My vote for the resort’s best course is actually the only course not on the property, located a few miles away in Vernon. Tom Fazio’s gated Audubon International Sanctuary, Atunyote, is the longest Turning Stone course, and has not surprisingly hosted numerous professional events since 2006, with winners including Matt Kuchar and Dustin Johnson. “The Eagle” is a remarkably wide parkland routing that loops around the classy New England-style clubhouse and many stunning water features. The front is fast and friendly, with two standouts at Nos. 5 and 6, but the back is absurdly loaded with architectural genius—seriously six near flawless holes. State of the art practice facilities, awesome beverage carts and a swanky locker room certainly help Atunyote maintain its deservedly elevated status on the national rankings.

Robert Trent Jones Jr.’s Kaluhyat is Turning Stone’s other acclaimed powerhouse. Another Audubon International Sanctuary, “The Other Side of the Sky” capitalizes big time on the resort’s remote beauty, blending six lakes with plenty of elevation changes and the most serene of surroundings. The lakeside 13th and 14th are my favorites on a tough course that caters farm more to shot-makers than bombers. A LOT more trouble out there than it seems.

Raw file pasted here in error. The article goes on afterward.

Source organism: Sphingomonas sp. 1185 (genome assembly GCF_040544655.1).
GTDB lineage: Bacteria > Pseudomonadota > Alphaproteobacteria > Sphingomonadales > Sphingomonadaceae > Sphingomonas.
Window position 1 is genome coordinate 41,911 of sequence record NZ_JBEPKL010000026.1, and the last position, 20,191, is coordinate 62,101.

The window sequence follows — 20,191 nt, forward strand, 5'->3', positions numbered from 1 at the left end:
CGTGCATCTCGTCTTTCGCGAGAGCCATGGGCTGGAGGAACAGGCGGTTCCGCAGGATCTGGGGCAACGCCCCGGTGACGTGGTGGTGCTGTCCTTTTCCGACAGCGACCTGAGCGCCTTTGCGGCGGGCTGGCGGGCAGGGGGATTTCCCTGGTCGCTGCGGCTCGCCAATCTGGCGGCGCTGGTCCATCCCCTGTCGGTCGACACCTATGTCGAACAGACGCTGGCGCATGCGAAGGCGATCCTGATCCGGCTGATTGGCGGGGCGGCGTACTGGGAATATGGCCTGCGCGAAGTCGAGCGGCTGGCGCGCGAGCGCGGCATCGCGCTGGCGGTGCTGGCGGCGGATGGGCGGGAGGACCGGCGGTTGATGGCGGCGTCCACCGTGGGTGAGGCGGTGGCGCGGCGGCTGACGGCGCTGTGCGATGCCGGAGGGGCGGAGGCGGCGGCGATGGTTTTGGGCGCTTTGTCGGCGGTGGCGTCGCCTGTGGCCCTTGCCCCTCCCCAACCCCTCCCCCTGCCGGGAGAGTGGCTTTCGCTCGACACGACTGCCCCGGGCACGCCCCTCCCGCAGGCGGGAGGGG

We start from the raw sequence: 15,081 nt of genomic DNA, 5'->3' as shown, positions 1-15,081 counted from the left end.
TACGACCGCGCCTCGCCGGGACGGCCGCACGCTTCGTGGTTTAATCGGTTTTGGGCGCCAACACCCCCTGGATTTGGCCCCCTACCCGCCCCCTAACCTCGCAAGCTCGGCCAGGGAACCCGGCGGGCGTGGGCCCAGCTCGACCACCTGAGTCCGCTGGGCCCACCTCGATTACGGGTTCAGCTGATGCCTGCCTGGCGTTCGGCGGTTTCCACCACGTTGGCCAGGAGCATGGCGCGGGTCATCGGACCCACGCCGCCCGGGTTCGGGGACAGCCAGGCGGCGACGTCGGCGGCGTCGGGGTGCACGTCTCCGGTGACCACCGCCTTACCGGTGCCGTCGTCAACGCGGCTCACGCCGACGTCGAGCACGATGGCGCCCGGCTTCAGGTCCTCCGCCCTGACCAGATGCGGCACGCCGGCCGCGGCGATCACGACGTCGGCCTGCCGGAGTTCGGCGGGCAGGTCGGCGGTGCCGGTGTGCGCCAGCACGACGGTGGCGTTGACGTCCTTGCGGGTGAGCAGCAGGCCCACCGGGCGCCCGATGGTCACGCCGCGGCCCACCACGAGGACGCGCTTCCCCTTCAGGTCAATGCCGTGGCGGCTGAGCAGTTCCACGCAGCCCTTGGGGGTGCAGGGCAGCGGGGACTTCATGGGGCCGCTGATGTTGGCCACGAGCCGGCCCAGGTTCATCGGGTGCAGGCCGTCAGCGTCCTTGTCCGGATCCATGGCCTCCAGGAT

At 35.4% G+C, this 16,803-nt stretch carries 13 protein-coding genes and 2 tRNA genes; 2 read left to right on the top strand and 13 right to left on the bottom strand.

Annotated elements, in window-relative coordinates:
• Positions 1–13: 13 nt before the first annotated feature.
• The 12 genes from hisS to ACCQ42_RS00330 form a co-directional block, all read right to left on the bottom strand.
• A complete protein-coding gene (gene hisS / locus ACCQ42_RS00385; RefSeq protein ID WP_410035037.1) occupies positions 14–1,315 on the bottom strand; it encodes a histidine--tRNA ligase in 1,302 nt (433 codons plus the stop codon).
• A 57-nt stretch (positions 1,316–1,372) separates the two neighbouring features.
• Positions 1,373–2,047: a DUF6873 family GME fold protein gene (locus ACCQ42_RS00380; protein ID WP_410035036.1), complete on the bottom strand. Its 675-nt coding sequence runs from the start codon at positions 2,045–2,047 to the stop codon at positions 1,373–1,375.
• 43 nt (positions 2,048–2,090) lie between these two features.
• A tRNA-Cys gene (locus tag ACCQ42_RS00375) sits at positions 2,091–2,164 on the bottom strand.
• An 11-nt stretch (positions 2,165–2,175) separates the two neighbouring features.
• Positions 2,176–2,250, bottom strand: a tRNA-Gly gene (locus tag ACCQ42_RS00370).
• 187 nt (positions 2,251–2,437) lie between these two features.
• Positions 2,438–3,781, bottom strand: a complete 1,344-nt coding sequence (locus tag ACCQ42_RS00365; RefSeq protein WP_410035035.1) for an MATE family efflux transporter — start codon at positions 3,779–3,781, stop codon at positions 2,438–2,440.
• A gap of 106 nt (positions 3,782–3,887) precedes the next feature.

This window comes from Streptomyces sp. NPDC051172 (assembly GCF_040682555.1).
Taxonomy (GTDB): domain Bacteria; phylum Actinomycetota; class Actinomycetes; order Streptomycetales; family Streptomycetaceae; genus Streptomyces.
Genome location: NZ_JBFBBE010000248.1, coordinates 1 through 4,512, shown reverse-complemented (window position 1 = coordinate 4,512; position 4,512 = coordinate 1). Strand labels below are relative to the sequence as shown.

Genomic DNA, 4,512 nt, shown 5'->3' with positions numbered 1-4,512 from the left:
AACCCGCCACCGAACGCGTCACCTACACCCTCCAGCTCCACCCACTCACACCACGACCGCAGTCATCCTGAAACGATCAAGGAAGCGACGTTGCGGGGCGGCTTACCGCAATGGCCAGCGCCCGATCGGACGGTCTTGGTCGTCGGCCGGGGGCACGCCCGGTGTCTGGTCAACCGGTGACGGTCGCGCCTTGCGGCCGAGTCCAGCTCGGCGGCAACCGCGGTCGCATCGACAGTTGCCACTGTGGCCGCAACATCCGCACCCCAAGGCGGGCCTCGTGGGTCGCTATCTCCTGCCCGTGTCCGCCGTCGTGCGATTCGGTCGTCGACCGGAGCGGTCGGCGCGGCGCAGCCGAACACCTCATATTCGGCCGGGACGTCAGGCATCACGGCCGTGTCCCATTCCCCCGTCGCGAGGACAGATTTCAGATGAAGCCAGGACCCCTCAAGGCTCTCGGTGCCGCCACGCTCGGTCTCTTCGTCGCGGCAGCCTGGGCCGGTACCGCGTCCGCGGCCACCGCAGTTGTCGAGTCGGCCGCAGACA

Annually considered one of America’s best courses for women, “The Oneida Chief” Shenandoah is a course on the brink of a big rankings jump, especially after Rick Smith’s new renovations kick in this year. Yet another Audubon International Sanctuary, Rick’s collection of par 3s are the resort’s best, but if there’s any round you might start with a “snowman” it’s this one. Not the course for successful “long distance relationships” if you know what I mean.

Rick Smith also designed Turning Stone’s par-27, nine-hole Sandstone Hollow, a clever expansion to his deep par-3 portfolio. Architect of the acclaimed Threetops in Michigan, too. Testy and fun, I suggest combining these holes with any of the resort’s great 18s for an even greater 27-hole day.

The nine-hole Pleasant Knolls course is an official US Kids Golf facility and the perfect complement to the seven-story Golf Dome instructional facility next to it. The Golf Dome offers a golf superstore/pro shop with year-round instructional services and equipment adjusting, launch monitors, simulators and two levels of hitting stalls. I spent a good two hours (during a thunderstorm) watching my four kids swing away in pretty much every one of the dome’s forty stalls. My five-year-old has a wicked slice.

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About the author

Eric N. Hart

Eric N. Hart

Eric Hart (aka MobileGolfer) is an award-winning travel and leisure writer for Golf News Net and the owner of Stays + Plays Travel Agency in the Midwest. Eric has stayed at 250-plus resorts and hotels around the world and played 500-plus golf courses. He has worked with 16 tourism agencies and written more than 1,100 articles for 14 regional, national and international golf, family and travel publications since he began in 2007. With a passion for promoting both golf and family travel, Eric routinely hits the road with his son and/or the full family (wife and four kids).

Reach Eric by email at info[at]staysandplays.com